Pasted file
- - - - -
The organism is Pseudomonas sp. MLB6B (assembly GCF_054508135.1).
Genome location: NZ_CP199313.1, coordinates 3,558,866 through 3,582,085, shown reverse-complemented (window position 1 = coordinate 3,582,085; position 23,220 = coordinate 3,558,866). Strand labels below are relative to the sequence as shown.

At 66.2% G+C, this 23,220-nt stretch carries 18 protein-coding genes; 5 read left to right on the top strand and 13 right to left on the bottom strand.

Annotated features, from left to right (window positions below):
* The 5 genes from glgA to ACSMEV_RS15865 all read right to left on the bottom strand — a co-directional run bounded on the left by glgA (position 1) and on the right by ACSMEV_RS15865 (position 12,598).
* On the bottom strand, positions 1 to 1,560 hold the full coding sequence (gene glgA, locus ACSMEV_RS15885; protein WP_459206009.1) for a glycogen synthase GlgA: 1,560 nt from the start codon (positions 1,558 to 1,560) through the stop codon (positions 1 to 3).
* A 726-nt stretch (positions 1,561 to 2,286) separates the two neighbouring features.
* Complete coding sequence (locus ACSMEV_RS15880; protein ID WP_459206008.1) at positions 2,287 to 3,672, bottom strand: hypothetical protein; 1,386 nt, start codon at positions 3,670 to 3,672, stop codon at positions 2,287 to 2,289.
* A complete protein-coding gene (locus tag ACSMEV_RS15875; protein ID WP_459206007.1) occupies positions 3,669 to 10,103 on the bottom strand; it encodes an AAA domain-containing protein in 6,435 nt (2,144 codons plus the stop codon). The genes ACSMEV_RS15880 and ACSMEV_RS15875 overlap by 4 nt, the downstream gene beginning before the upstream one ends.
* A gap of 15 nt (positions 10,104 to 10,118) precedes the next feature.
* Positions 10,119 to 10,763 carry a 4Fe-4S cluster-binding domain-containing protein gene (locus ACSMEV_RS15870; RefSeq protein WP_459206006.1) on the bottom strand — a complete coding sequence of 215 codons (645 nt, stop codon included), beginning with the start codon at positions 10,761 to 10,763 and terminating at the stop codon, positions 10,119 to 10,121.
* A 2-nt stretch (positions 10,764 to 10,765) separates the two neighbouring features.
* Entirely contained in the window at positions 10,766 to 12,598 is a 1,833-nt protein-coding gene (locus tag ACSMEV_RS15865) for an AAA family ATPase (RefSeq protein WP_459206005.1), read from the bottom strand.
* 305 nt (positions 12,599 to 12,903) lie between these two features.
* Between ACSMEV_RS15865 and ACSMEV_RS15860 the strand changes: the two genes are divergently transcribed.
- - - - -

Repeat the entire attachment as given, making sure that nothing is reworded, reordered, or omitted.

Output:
The organism is Pseudomonas sp. MLB6B (assembly GCF_054508135.1).
Genome location: NZ_CP199313.1, coordinates 3,558,866 through 3,582,085, shown reverse-complemented (window position 1 = coordinate 3,582,085; position 23,220 = coordinate 3,558,866). Strand labels below are relative to the sequence as shown.

At 66.2% G+C, this 23,220-nt stretch carries 18 protein-coding genes; 5 read left to right on the top strand and 13 right to left on the bottom strand.

Annotated features, from left to right (window positions below):
* The 5 genes from glgA to ACSMEV_RS15865 all read right to left on the bottom strand — a co-directional run bounded on the left by glgA (position 1) and on the right by ACSMEV_RS15865 (position 12,598).
* On the bottom strand, positions 1 to 1,560 hold the full coding sequence (gene glgA, locus ACSMEV_RS15885; protein WP_459206009.1) for a glycogen synthase GlgA: 1,560 nt from the start codon (positions 1,558 to 1,560) through the stop codon (positions 1 to 3).
* A 726-nt stretch (positions 1,561 to 2,286) separates the two neighbouring features.
* Complete coding sequence (locus ACSMEV_RS15880; protein ID WP_459206008.1) at positions 2,287 to 3,672, bottom strand: hypothetical protein; 1,386 nt, start codon at positions 3,670 to 3,672, stop codon at positions 2,287 to 2,289.
* A complete protein-coding gene (locus tag ACSMEV_RS15875; protein ID WP_459206007.1) occupies positions 3,669 to 10,103 on the bottom strand; it encodes an AAA domain-containing protein in 6,435 nt (2,144 codons plus the stop codon). The genes ACSMEV_RS15880 and ACSMEV_RS15875 overlap by 4 nt, the downstream gene beginning before the upstream one ends.
* A gap of 15 nt (positions 10,104 to 10,118) precedes the next feature.
* Positions 10,119 to 10,763 carry a 4Fe-4S cluster-binding domain-containing protein gene (locus ACSMEV_RS15870; RefSeq protein WP_459206006.1) on the bottom strand — a complete coding sequence of 215 codons (645 nt, stop codon included), beginning with the start codon at positions 10,761 to 10,763 and terminating at the stop codon, positions 10,119 to 10,121.
* A 2-nt stretch (positions 10,764 to 10,765) separates the two neighbouring features.
* Entirely contained in the window at positions 10,766 to 12,598 is a 1,833-nt protein-coding gene (locus tag ACSMEV_RS15865) for an AAA family ATPase (RefSeq protein WP_459206005.1), read from the bottom strand.
* 305 nt (positions 12,599 to 12,903) lie between these two features.
* Between ACSMEV_RS15865 and ACSMEV_RS15860 the strand changes: the two genes are divergently transcribed.